Pasolini Screens at HFA

Complete works of controvercial Italian auteur


In Pasolini’s 1974 film, “Arabian Nights,” the Italian director highlights human sexuality with an explicit level of frankness and sincerity.

Throughout September, the Harvard Film Archive (HFA) will screen “The Complete Pier Paolo Pasolini,” a series comprised of the thirteen features and five short films directed by one of the most controversial and important intellectuals of the twentieth century. According HFA programmer David Pendleton, “There is nobody like Pasolini in the American context. He is someone who is up there with Godard and Eisenstien, someone whose formal experimentation goes hand in hand with a coherent philosophy and ideology about the world.”

Pasolini’s first contact with cinema was in 1957, when he collaborated with his friend Federico Fellini on “Nights of Cabiria.” By the time Pasolini directed his first film, “Accatone,” he had already become famous as a poet, screenwriter and critic. But for so critically acclaimed a director, the opportunity to see prints of his films is rather difficult. This is largely because there are no well-made English subtitled Pasolini prints stored anywhere in the United States. In order to get their prints, the HFA established a relationship with the Pasolini Fund, and then imported the films from the Cinemateca in Bologna.

Moreover, it is vital to see Pasolini’s visuals on the big screen. “This way you can appreciate both the beauty of the film and the strategy with which Pasolini frames his shots,” Pendleton says. In his films, Pasolini highlights base reality, but he frames his shots using the aesthetics of great Renaissance and Baroque painters, such as Masaccio, Caravaggio, and Giotto. According to Pendleton, the projection of his films will reveal that certain shots look surprisingly similar to famous Italian paintings.

As noted, Pasolini’s goal as a filmmaker was to directly show reality as it was, in all its sex, violence, cruelty, and injustice, and, simultaneously, to open the viewers’ eyes to the poetic aspects it contains. Pasolini said in an interview in the 1960s, “I love cinema because through cinema I always stay at the level of reality.” To construct his films in as authentic a manner as possible, he used very few professional actors, and allowed the people he filmed to speak the everyday language of their own region. At a time when Mussolini was forcing his citizens to use a standardized version of Italian, Pasolini openly declared that he loved differing Italian dialects just as much as he loved the work of Dante.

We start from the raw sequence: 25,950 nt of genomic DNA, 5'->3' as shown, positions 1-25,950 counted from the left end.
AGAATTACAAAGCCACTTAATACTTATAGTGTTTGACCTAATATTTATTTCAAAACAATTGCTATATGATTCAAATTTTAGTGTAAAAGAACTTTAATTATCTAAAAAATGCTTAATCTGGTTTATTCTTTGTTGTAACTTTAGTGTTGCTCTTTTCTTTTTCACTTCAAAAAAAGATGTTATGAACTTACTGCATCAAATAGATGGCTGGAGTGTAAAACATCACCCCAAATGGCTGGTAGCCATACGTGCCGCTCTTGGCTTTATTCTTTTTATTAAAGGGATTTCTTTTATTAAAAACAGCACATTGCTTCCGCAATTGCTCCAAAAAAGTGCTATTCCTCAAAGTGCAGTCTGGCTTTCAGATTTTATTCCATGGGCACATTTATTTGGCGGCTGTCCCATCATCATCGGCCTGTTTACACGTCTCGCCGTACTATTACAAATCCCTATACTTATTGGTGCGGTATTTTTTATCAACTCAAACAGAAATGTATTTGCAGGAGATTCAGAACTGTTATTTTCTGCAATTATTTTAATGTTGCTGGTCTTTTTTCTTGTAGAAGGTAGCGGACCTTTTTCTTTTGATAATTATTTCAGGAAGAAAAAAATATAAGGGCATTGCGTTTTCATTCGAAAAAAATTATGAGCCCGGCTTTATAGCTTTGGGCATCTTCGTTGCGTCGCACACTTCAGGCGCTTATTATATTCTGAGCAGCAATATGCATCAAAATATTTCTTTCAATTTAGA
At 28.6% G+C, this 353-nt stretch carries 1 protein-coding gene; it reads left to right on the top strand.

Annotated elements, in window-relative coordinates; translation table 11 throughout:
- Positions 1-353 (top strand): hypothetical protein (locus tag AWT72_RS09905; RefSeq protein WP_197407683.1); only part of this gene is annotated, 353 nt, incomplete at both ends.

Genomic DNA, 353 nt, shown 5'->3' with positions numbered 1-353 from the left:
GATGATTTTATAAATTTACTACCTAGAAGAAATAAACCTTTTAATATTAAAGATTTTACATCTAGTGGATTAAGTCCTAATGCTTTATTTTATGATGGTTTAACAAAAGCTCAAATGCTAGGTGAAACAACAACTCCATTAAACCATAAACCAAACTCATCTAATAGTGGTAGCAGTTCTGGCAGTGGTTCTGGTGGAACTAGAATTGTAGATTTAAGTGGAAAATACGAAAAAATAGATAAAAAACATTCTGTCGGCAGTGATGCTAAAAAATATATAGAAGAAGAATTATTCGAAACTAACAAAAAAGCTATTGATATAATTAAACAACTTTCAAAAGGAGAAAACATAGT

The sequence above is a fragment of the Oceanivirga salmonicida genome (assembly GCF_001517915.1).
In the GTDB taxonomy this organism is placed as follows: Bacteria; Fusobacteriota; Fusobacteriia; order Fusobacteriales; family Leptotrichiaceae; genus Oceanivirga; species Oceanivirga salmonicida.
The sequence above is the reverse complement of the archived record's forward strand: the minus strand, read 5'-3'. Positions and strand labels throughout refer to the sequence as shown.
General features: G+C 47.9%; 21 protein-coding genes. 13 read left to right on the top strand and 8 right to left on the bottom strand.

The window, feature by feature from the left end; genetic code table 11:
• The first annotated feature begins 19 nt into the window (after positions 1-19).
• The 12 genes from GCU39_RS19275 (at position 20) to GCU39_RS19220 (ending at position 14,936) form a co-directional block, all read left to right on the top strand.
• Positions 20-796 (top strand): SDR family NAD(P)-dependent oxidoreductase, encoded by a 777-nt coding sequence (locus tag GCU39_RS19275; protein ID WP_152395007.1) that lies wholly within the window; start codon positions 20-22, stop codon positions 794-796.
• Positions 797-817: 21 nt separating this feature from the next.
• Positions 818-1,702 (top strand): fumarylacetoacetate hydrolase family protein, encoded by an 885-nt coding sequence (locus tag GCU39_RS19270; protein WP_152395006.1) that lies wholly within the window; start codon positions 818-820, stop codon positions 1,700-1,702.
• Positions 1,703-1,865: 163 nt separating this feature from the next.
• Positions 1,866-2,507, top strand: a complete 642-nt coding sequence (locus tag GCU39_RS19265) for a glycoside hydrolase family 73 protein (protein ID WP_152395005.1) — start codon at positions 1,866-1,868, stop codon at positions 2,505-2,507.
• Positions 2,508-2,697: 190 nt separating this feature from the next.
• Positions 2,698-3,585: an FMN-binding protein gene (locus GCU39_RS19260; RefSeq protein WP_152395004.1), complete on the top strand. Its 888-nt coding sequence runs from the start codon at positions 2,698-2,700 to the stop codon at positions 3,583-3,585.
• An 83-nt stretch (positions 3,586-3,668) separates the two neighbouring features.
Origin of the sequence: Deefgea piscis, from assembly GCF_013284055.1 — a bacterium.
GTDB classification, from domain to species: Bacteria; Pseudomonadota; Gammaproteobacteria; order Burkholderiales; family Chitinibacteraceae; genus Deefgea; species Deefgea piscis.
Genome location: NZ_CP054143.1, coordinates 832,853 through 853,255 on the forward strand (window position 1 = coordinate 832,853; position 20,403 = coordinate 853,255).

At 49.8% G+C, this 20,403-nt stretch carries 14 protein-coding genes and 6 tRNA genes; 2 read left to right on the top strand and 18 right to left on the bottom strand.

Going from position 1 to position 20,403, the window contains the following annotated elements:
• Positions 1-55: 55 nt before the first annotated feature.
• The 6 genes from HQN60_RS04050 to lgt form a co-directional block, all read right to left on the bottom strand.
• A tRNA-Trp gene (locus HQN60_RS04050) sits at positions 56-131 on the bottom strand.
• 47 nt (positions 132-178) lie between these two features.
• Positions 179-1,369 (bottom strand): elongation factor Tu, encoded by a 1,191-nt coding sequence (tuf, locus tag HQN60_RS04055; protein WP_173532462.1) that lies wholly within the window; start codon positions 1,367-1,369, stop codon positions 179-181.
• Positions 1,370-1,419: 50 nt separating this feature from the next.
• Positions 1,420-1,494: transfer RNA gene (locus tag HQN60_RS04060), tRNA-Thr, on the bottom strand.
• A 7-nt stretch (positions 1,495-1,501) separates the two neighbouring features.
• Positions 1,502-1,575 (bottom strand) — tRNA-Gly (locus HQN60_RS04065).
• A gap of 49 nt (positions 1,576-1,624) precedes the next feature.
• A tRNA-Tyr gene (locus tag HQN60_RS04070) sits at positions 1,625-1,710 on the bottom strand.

Pasolini lived in an Italy that changed rapidly during an economic boom that started in the 1950s, and the industrialism and consumerism that followed. As this Italy was developing a conformist mass-culture, Pasolini was especially interested in revealing the fragments of reality that were censored or suppressed by the dominant ideology of the time. He remains famous for filming Italy not as it should have been, but as it was, including the Italy of those who stood at the fringes of society.


Pendleton says, “He was interested in the outsider—not the heroic working class [which Italian neorealism championed], but the people who are not even looking for work and live off of petty thefts.”

The director also promoted “natural sacredness,” the idea that the world, including every single being, is holy in and of itself. In “Arabian Nights,” he shows that all bodies are sacred and have an innocent eroticism. In films such as “Ricotta” and “The Gospel According to Matthew” he shows that there is more spirituality in nature and regular people than there could ever be in organized religion.

Atheist, homosexual, and never hesitant to express an alternate viewpoint, Pasolini was always a scandalous figure. He recognized the importance of scandal in its ability to reveal what no one wants to know; the aspects of themselves that people want to keep hidden. He always described the world from an eccentric point of view, not consistent with the mainstream cultural, political, or religious views of his era. As a result, he has been constantly insulted, denigrated, and accused. But he never considered himself a victim. According to Walter Valeri, a former Harvard Italian teaching fellow who knew Pasolini personally, “Pasolini was a happy man, filled with humanity, warmth, and affection. He did have a critical judgment on society, but he was not a bit arrogant.”

This HFA series is a remarkable panorama that will give viewers the sense of Pasolini’s whole range as an auteur.  It lets viewers appreciate Pasolini’s early directing style which has a strong neorealist character and then observe his transition to a completely different aesthetics whose diversity alone speak to Pasolini as a unique creative force. Valeri advises, “It is important to not judge the films right away. Rather, let the images seep inside you, like the words of a poem. His images can’t be immediately consumed or labeled as beautiful or ugly, but they will stay in your memory and keep growing and developing for years after.”

—Staff writer Elizabeth D. Pyjov can be reached at


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